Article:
2014 Year in Book Review

Thursday, January 22, 2015

Nutrition and Prehab PCFU classes tonight at Venice.

Prehab:

Theraband routine
PVC Dislocates
Reverse plank hold

Warm-up:

Run 200 meters
Row 200 meters
10 Light Kettlebell Swings
10 Goblet Squats
10 Push press (each side)
:45 second plank hold

Cool down:

50 Abmat sit ups
Pike stretch
Samson stretch

Fitness Strength

1.  Every Minute on the minute for 9 minutes, perform the following rep scheme for handstand pushups:  5-4-3-2-1-2-3-4-5

Rest 2 minutes

1.  Every other minute for 6 minutes (3 sets), perform 3 Skin the Cats

Notes:  For part A, change the range of motion as you go, so the higher reps are a shorter range of motion, up to a challenging range of motion for the single rep.  For part B, focus on keeping your arms straight throughout the entire movement.  Use a spotter if needed.  Prescribed is straight arms and straight legs throughout.

Conditioning

Row 30 Calories
30 Burpees
Row 30 Calories
30 Kettlebell Swings
Row 30 Calories
30 Clapping Pushups
-15 min cap-

Notes:  Prescribed is 70/55 Kbs to overhead and clapping pushups.  New athletes and those with mobility issues should perform russian swings.  Scale the clapping pushups by using a band around the hips or perform regular pushups.

Advanced- Active Recovery Day!

Mobility and Maintenance

* Choose 1-2 Back Mobility Drills from our Physical Therapy video Library and spend 5-10 minutes with them

* Choose 1-2 Upper body (shoulder, wrist) Mobility Drills from our Physical Therapy video Library and spend 5-10 minutes with them

* Choose 2-3 Lower Extremity mobility drills (hips, ankles, knees) from our Physical Therapy video Library and spend 5-10 minutes with them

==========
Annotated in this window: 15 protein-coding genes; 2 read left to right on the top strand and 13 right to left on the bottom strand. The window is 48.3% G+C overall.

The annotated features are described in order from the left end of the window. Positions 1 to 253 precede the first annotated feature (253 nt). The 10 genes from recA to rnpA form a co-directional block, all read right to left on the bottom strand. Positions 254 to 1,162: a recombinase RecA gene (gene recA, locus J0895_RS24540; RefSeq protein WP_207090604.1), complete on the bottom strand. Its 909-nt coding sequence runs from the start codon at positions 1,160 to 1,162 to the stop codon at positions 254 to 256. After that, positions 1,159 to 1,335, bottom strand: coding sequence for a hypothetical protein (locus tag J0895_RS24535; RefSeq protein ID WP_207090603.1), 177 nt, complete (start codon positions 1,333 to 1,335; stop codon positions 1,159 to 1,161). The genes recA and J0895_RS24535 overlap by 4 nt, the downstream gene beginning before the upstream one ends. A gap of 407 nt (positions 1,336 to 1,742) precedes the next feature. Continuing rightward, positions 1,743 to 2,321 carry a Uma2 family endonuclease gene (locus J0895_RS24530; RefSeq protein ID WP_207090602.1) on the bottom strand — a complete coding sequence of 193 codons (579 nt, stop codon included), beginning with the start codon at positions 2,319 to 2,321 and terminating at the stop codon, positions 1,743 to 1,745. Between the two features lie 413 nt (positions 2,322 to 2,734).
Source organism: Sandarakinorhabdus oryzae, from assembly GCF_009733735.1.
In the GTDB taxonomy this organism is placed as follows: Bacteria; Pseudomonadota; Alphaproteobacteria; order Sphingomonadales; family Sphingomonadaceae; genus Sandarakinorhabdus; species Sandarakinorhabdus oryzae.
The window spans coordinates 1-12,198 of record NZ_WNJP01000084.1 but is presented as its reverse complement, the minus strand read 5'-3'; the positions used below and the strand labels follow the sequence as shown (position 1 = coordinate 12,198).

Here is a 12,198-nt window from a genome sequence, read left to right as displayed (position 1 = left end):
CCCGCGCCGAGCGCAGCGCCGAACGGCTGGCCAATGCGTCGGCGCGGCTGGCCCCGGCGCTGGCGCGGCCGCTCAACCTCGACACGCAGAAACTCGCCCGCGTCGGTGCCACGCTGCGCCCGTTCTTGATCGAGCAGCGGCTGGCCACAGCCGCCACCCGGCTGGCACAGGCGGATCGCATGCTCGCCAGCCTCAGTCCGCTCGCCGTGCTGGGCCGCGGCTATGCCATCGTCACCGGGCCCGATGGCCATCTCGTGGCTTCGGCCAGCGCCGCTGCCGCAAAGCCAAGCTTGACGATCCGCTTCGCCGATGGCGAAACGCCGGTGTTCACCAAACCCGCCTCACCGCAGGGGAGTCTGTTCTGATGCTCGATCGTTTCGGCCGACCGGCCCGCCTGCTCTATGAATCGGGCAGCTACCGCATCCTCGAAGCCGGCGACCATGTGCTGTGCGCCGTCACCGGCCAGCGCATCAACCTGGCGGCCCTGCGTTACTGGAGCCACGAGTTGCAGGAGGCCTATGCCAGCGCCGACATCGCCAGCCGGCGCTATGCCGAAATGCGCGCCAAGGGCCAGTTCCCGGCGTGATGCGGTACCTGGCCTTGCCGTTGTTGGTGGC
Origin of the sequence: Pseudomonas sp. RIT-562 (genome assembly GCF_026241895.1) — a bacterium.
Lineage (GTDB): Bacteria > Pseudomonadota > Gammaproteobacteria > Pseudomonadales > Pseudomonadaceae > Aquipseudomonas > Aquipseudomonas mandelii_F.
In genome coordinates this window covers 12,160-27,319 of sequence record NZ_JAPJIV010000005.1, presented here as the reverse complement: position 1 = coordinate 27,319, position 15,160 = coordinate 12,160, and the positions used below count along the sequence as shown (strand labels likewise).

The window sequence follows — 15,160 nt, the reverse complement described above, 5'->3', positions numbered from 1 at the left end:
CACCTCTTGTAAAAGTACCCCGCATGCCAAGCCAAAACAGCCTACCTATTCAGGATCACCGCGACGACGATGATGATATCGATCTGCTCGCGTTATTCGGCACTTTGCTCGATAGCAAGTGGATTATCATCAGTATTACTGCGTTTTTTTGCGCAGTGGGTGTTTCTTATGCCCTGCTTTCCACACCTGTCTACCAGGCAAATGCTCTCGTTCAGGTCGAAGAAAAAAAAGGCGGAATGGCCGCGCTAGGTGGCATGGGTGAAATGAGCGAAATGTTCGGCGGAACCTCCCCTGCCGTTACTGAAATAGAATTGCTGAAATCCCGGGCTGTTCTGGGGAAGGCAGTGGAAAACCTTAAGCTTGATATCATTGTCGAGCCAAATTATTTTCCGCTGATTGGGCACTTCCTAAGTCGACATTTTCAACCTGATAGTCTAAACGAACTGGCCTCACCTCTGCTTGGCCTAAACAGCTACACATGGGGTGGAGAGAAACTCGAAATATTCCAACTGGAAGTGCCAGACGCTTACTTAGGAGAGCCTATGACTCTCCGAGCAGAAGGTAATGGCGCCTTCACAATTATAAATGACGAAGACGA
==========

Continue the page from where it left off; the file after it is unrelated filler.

Nutrition Preparation

* Ensure that you have quality foods prepared in the appropriate quantities to fuel your efforts for the remainder of the week.

Mental Restoration

* Different for everyone – could be meditation or could be gathering with friends; the key is to engage in activities that make your life full and help you recharge your batteries.

Even though I have not been coaching at Paradiso in a while, I still think of you guys every day!  In 2012 I set out to read two books a year, and fell short at 17.  In 2013 I managed to read 11.  And to keep the tradition alive, below are short descriptions of the 11 books from 2014 in the order in which they were read. Enjoy.

Lean in by Sheryl Sandberg
I loved this book.  In it, the COO of Facebook challenges men and women to confront traditional gender roles in the workplace and at home.  I had a lot of conversations about it with Crossfit moms in the gym (Tara and Coops), and was surprised that not all women support the values promoted in the book.  However, I did learn a lot about the perspective of women working in corporate America and the dilemma of raising a family.  But no matter if you are male or female, the mottos Lean In and Sit at the Table can inspire you to live the lifestyle of your choice, regardless of what society pressures you to do.
A Wrinkle in Time by Madeleine L’Engle
This children’s book was recommended to me by Coops, and I’m very glad I picked it up.  It won the Newberry  Medal in 1963, an award that recognizes distinguished literature for children.  This story is so simple, and the overall message is extremely warm and powerful.  The series will be a must read for my 6 years old niece in the years to come.
The Four Agreements by Don Miguel Ruiz
This book was recommended to me by Christian L.  I love self-help books, and this one is simple and a quick read.  Basically there are 4 rules, or self agreements, that the Toltec tribe members used to live a life of personal freedom.  It is very interesting to see a set of rules used by a tribe can still perfectly apply to, and improve, our lives in modern society.  The rules allow you to live of life of personal freedom, when so many of us are living a life of gossip and hate; be impeccable with your word, don’t take things personally, don’t make assumptions, try your best.
Vagabonding by Rolf Potts